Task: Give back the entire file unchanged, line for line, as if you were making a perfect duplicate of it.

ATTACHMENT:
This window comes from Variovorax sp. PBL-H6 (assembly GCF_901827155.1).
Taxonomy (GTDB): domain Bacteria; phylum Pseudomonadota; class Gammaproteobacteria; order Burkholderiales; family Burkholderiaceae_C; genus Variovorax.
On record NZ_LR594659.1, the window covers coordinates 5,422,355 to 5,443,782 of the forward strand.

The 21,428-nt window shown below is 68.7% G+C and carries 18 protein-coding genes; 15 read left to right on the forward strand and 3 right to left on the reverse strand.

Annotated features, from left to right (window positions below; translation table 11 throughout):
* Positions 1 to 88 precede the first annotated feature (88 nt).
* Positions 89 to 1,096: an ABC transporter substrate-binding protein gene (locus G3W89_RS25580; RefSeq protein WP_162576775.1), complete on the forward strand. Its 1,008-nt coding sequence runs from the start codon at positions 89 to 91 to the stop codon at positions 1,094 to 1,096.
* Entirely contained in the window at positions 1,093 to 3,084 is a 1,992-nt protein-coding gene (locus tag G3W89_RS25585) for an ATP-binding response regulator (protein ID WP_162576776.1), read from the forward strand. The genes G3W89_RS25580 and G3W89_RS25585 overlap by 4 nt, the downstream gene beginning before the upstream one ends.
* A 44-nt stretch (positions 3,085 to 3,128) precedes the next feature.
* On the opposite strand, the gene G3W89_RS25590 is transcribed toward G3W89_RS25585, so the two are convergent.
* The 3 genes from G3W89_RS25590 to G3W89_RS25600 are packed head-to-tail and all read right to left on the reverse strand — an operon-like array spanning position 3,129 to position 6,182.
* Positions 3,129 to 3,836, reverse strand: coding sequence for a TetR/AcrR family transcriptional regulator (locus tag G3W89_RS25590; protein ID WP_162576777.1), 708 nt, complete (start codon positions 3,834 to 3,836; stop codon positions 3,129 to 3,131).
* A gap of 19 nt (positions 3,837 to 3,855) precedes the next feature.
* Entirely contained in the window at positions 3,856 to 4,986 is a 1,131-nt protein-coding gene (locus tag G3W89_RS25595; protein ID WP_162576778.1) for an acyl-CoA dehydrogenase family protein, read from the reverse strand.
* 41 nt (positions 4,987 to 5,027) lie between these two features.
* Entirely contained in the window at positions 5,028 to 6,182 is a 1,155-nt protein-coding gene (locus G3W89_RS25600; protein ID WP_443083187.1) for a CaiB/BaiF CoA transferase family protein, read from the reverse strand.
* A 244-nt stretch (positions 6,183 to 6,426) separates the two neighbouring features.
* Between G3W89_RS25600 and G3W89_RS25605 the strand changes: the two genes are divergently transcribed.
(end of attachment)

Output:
This window comes from Variovorax sp. PBL-H6 (assembly GCF_901827155.1).
Taxonomy (GTDB): domain Bacteria; phylum Pseudomonadota; class Gammaproteobacteria; order Burkholderiales; family Burkholderiaceae_C; genus Variovorax.
On record NZ_LR594659.1, the window covers coordinates 5,422,355 to 5,443,782 of the forward strand.

The 21,428-nt window shown below is 68.7% G+C and carries 18 protein-coding genes; 15 read left to right on the forward strand and 3 right to left on the reverse strand.

Annotated features, from left to right (window positions below; translation table 11 throughout):
* Positions 1 to 88 precede the first annotated feature (88 nt).
* Positions 89 to 1,096: an ABC transporter substrate-binding protein gene (locus G3W89_RS25580; RefSeq protein WP_162576775.1), complete on the forward strand. Its 1,008-nt coding sequence runs from the start codon at positions 89 to 91 to the stop codon at positions 1,094 to 1,096.
* Entirely contained in the window at positions 1,093 to 3,084 is a 1,992-nt protein-coding gene (locus tag G3W89_RS25585) for an ATP-binding response regulator (protein ID WP_162576776.1), read from the forward strand. The genes G3W89_RS25580 and G3W89_RS25585 overlap by 4 nt, the downstream gene beginning before the upstream one ends.
* A 44-nt stretch (positions 3,085 to 3,128) precedes the next feature.
* On the opposite strand, the gene G3W89_RS25590 is transcribed toward G3W89_RS25585, so the two are convergent.
* The 3 genes from G3W89_RS25590 to G3W89_RS25600 are packed head-to-tail and all read right to left on the reverse strand — an operon-like array spanning position 3,129 to position 6,182.
* Positions 3,129 to 3,836, reverse strand: coding sequence for a TetR/AcrR family transcriptional regulator (locus tag G3W89_RS25590; protein ID WP_162576777.1), 708 nt, complete (start codon positions 3,834 to 3,836; stop codon positions 3,129 to 3,131).
* A gap of 19 nt (positions 3,837 to 3,855) precedes the next feature.
* Entirely contained in the window at positions 3,856 to 4,986 is a 1,131-nt protein-coding gene (locus tag G3W89_RS25595; protein ID WP_162576778.1) for an acyl-CoA dehydrogenase family protein, read from the reverse strand.
* 41 nt (positions 4,987 to 5,027) lie between these two features.
* Entirely contained in the window at positions 5,028 to 6,182 is a 1,155-nt protein-coding gene (locus G3W89_RS25600; protein ID WP_443083187.1) for a CaiB/BaiF CoA transferase family protein, read from the reverse strand.
* A 244-nt stretch (positions 6,183 to 6,426) separates the two neighbouring features.
* Between G3W89_RS25600 and G3W89_RS25605 the strand changes: the two genes are divergently transcribed.